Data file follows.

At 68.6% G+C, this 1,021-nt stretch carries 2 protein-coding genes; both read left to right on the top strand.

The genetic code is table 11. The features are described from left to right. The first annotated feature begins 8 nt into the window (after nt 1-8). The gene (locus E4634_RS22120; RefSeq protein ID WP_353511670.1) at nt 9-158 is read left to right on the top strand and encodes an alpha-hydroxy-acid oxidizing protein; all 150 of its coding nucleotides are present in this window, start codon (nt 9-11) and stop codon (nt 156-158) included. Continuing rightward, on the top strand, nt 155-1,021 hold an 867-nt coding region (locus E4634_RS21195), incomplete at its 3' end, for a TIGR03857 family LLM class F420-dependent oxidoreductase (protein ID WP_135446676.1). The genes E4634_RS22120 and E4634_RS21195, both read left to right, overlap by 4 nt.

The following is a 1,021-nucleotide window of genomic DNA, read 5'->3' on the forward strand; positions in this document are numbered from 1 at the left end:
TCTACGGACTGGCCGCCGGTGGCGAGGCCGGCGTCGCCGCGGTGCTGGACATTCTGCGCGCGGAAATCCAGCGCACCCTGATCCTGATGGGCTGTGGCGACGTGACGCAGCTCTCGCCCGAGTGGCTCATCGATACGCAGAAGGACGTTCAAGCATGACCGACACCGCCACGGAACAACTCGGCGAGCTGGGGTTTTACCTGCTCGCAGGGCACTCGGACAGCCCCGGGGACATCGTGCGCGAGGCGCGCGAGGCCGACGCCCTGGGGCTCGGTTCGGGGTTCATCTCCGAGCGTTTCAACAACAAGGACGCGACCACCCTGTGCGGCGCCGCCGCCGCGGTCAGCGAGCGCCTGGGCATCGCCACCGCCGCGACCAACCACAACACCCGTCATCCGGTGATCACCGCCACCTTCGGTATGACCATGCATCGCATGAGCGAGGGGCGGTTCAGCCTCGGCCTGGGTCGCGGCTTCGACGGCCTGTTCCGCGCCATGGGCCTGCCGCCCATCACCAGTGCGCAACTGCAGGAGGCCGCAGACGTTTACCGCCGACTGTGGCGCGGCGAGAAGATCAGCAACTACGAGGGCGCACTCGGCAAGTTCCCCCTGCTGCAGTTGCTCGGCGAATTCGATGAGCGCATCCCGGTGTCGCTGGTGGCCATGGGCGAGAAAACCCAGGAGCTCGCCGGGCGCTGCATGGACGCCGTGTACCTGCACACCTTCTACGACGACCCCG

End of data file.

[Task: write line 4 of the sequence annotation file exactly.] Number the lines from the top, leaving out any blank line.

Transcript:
TCTACGGACTGGCCGCCGGTGGCGAGGCCGGCGTCGCCGCGGTGCTGGACATTCTGCGCGCGGAAATCCAGCGCACCCTGATCCTGATGGGCTGTGGCGACGTGACGCAGCTCTCGCCCGAGTGGCTCATCGATACGCAGAAGGACGTTCAAGCATGACCGACACCGCCACGGAACAACTCGGCGAGCTGGGGTTTTACCTGCTCGCAGGGCACTCGGACAGCCCCGGGGACATCGTGCGCGAGGCGCGCGAGGCCGACGCCCTGGGGCTCGGTTCGGGGTTCATCTCCGAGCGTTTCAACAACAAGGACGCGACCACCCTGTGCGGCGCCGCCGCCGCGGTCAGCGAGCGCCTGGGCATCGCCACCGCCGCGACCAACCACAACACCCGTCATCCGGTGATCACCGCCACCTTCGGTATGACCATGCATCGCATGAGCGAGGGGCGGTTCAGCCTCGGCCTGGGTCGCGGCTTCGACGGCCTGTTCCGCGCCATGGGCCTGCCGCCCATCACCAGTGCGCAACTGCAGGAGGCCGCAGACGTTTACCGCCGACTGTGGCGCGGCGAGAAGATCAGCAACTACGAGGGCGCACTCGGCAAGTTCCCCCTGCTGCAGTTGCTCGGCGAATTCGATGAGCGCATCCCGGTGTCGCTGGTGGCCATGGGCGAGAAAACCCAGGAGCTCGCCGGGCGCTGCATGGACGCCGTGTACCTGCACACCTTCTACGACGACCCCG